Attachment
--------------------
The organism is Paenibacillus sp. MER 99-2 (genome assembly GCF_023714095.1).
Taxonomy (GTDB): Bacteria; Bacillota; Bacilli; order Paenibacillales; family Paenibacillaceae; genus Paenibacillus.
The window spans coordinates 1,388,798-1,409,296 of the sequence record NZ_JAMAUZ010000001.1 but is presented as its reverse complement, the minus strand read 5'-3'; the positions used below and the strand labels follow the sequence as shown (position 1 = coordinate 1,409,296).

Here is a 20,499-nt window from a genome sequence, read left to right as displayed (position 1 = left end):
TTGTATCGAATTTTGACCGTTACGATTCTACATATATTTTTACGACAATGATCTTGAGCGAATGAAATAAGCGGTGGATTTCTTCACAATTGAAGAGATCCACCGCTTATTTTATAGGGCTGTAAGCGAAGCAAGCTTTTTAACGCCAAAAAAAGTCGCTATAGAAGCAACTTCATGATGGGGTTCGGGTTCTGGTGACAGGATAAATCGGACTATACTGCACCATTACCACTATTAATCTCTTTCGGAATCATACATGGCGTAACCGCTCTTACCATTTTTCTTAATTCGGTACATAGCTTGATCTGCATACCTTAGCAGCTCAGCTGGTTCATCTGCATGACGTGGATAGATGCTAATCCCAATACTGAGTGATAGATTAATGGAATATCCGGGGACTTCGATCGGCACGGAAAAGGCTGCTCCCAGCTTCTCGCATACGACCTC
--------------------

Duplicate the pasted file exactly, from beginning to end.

The organism is Paenibacillus sp. MER 99-2 (genome assembly GCF_023714095.1).
Taxonomy (GTDB): Bacteria; Bacillota; Bacilli; order Paenibacillales; family Paenibacillaceae; genus Paenibacillus.
The window spans coordinates 1,388,798-1,409,296 of the sequence record NZ_JAMAUZ010000001.1 but is presented as its reverse complement, the minus strand read 5'-3'; the positions used below and the strand labels follow the sequence as shown (position 1 = coordinate 1,409,296).

Here is a 20,499-nt window from a genome sequence, read left to right as displayed (position 1 = left end):
TTGTATCGAATTTTGACCGTTACGATTCTACATATATTTTTACGACAATGATCTTGAGCGAATGAAATAAGCGGTGGATTTCTTCACAATTGAAGAGATCCACCGCTTATTTTATAGGGCTGTAAGCGAAGCAAGCTTTTTAACGCCAAAAAAAGTCGCTATAGAAGCAACTTCATGATGGGGTTCGGGTTCTGGTGACAGGATAAATCGGACTATACTGCACCATTACCACTATTAATCTCTTTCGGAATCATACATGGCGTAACCGCTCTTACCATTTTTCTTAATTCGGTACATAGCTTGATCTGCATACCTTAGCAGCTCAGCTGGTTCATCTGCATGACGTGGATAGATGCTAATCCCAATACTGAGTGATAGATTAATGGAATATCCGGGGACTTCGATCGGCACGGAAAAGGCTGCTCCCAGCTTCTCGCATACGACCTC